Donald Lynden-Bell

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Donald Lynden-Bell
Born(1935-04-05) April 5, 1935 (age 78)
Dover, United Kingdom
FieldsAstrophysics
InstitutionsUniversity of Cambridge
Alma materUniversity of Cambridge
ThesisStellar and galactic dynamics (1961)
Doctoral advisorLeon Mestel
Doctoral studentsSimon White
Somak Raychaudhury
Notable awardsEddington Medal (1984)
Gold Medal of the Royal Astronomical Society (1993)
Brouwer Award (1991)
Karl Schwarzschild Medal (1983)
Bruce Medal (1998)
National Academy of Sciences John J. Carty Award for the Advancement of Science (2000)
Henry Norris Russell Lectureship (2000)
Kavli Prize for Astrophysics (2008)
 
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Donald Lynden-Bell
Born(1935-04-05) April 5, 1935 (age 78)
Dover, United Kingdom
FieldsAstrophysics
InstitutionsUniversity of Cambridge
Alma materUniversity of Cambridge
ThesisStellar and galactic dynamics (1961)
Doctoral advisorLeon Mestel
Doctoral studentsSimon White
Somak Raychaudhury
Notable awardsEddington Medal (1984)
Gold Medal of the Royal Astronomical Society (1993)
Brouwer Award (1991)
Karl Schwarzschild Medal (1983)
Bruce Medal (1998)
National Academy of Sciences John J. Carty Award for the Advancement of Science (2000)
Henry Norris Russell Lectureship (2000)
Kavli Prize for Astrophysics (2008)

Donald Lynden-Bell CBE FRS (born April 5, 1935) is an English astrophysicist, best known for his theories that galaxies contain massive black holes at their centre, and that such black holes are the principal source of energy in quasars.[1] He was a co-recipient, with Maarten Schmidt, of the inaugural Kavli Prize for Astrophysics in 2008. Lynden-Bell has been the president of the Royal Astronomical Society. He currently works at the Institute of Astronomy in Cambridge; he was the Institute's first director. Educated at the University of Cambridge, in 1962 he published research with Olin Eggen and Allan Sandage[2] arguing that our galaxy originated through the dynamic collapse of a single large gas cloud.[3] In 1969 he published his theory that quasars are powered by massive black holes accreting material. From counting dead quasars, he deduced that most massive galaxies have black holes at their centres.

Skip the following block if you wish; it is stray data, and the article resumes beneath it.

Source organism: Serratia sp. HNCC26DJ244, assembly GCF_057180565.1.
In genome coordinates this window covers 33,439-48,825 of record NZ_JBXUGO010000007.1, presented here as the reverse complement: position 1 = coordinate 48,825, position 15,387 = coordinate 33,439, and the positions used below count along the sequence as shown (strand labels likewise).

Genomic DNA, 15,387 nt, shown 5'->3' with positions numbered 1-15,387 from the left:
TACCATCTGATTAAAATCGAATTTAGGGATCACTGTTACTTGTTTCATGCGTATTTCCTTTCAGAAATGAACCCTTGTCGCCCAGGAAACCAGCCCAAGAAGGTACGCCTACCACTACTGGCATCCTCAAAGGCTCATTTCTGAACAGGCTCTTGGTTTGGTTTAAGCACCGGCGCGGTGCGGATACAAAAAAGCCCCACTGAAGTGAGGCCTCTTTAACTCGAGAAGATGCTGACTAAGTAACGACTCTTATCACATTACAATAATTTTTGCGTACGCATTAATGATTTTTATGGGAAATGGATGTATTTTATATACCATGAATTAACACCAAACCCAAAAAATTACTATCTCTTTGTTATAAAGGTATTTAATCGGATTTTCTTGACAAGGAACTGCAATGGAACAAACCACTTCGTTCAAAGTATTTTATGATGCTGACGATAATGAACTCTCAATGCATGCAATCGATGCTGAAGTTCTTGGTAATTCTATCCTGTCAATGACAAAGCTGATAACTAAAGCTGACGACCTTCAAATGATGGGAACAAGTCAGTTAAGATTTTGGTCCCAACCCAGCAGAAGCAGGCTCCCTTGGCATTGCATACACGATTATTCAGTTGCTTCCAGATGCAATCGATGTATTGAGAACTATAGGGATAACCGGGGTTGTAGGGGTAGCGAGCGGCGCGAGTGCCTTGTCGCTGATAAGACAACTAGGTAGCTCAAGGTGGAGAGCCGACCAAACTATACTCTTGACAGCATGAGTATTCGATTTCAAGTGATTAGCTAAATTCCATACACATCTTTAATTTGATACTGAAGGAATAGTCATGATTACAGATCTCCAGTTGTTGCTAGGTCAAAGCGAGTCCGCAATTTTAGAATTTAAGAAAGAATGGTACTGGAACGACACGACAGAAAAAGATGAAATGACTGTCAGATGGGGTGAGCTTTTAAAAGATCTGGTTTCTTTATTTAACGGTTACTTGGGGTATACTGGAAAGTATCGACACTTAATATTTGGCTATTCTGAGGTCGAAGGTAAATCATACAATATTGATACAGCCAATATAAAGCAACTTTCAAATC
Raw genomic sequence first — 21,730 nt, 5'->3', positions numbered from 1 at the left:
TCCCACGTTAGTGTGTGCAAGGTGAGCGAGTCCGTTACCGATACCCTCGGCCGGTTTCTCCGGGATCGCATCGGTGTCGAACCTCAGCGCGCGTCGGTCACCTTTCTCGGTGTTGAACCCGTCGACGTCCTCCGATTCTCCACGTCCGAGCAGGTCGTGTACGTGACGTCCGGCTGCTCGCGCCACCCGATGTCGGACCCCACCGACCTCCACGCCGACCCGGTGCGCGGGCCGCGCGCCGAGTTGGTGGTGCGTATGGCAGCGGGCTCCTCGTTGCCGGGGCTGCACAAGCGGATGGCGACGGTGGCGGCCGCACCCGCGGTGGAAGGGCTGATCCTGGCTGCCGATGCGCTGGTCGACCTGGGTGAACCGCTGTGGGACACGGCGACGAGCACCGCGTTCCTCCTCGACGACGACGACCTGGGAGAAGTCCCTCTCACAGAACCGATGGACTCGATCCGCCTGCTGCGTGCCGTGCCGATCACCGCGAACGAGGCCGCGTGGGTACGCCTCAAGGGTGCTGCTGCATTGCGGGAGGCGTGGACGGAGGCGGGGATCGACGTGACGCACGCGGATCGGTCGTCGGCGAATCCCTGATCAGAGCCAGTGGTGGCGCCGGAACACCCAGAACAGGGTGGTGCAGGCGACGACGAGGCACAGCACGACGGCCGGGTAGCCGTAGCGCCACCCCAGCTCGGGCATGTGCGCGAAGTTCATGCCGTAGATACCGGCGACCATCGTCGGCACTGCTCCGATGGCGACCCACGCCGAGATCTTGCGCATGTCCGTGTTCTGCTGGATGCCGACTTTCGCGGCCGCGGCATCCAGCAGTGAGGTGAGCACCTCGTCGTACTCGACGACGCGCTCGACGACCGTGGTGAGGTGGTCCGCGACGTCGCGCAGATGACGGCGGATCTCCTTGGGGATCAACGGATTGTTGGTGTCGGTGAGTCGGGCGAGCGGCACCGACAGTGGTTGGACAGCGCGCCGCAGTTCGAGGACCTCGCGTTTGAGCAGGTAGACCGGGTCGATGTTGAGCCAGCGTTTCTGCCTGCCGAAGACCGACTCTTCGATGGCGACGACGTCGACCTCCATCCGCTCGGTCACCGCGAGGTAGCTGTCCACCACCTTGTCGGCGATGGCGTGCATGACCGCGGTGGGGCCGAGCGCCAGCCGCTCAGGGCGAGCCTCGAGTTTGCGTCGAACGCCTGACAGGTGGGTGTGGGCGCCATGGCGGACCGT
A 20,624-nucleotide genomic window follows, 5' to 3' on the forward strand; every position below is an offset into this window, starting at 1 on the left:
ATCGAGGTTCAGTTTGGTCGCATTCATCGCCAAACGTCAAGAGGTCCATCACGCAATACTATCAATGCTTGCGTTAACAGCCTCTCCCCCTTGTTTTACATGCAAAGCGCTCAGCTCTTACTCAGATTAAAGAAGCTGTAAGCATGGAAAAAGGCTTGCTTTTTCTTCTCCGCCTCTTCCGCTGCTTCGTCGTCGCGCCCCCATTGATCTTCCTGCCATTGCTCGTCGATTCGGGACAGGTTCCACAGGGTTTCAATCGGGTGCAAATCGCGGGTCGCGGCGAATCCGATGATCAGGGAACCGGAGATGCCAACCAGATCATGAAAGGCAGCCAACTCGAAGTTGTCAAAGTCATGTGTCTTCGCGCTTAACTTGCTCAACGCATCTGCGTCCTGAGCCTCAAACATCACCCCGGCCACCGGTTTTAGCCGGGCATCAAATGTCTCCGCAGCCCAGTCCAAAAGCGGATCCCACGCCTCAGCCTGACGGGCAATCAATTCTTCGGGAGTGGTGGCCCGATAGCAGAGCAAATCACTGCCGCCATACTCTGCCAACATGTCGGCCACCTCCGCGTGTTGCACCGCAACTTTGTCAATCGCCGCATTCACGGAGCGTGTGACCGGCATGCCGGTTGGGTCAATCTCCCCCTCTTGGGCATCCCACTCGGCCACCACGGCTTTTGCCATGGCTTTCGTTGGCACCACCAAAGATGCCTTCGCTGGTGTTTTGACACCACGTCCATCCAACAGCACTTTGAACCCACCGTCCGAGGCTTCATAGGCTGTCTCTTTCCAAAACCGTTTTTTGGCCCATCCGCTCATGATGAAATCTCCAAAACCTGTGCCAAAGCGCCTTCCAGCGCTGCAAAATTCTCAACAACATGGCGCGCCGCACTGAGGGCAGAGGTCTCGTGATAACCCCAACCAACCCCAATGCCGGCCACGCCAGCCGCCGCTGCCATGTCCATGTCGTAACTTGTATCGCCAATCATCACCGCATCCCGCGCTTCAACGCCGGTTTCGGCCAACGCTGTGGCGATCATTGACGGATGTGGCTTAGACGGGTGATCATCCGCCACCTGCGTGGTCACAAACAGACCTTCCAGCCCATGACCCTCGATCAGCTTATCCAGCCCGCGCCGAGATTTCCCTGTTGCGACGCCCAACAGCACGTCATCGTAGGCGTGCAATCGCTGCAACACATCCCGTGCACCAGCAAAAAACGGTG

He was also a member of a group of astronomers known as the 'Seven Samurai' (Sandra Faber, David Burstein, Alan Dressler, Donald Lynden-Bell, Roger Davies, Roberto Terlevich, and Gary Wegner)[4] which postulated the existence of the Great Attractor, a huge, diffuse region of material around 250 million light-years away that results in the observed motion of our local galaxies.

His wife is the Cambridge Professor of Chemistry Ruth Lynden-Bell.[5]

Chronology[edit]

His current research mainly focuses on astrophysical jets and general relativity.

Honors[edit]

Awards

Named after him

References[edit]

  1. ^ Lynden-Bell, D. (1969). "Galactic Nuclei as Collapsed Old Quasars". Nature 223 (5207): 690. Bibcode:1969Natur.223..690L. doi:10.1038/223690a0. 
  2. ^ Lynden-Bell, Donald; Schweizer, François (2012). "Allan Rex Sandage. 18 June 1926 -- 13 November 2010". Biographical Memoirs of Fellows of the Royal Society. doi:10.1098/rsbm.2011.0021.  edit
  3. ^ Eggen, O. J.; Lynden-Bell, D.; Sandage, A. R. (1962). "Evidence from the motions of old stars that the Galaxy collapsed". The Astrophysical Journal 136: 748. Bibcode:1962ApJ...136..748E. doi:10.1086/147433. 
  4. ^ Dennis Overbye, "Lonely Hearts of the Cosmos," 1st. ed., p. 410, Harper Collins, 1991
  5. ^ Donald Lynden-Bell NNDB
  6. ^ "John J. Carty Award for the Advancement of Science". National Academy of Sciences. Retrieved 15 February 2011. 
  7. ^ "Gruppe 2: Fysikkfag (herunder astronomi, fysikk og geofysikk)" (in Norwegian). Norwegian Academy of Science and Letters. Retrieved 7 October 2010.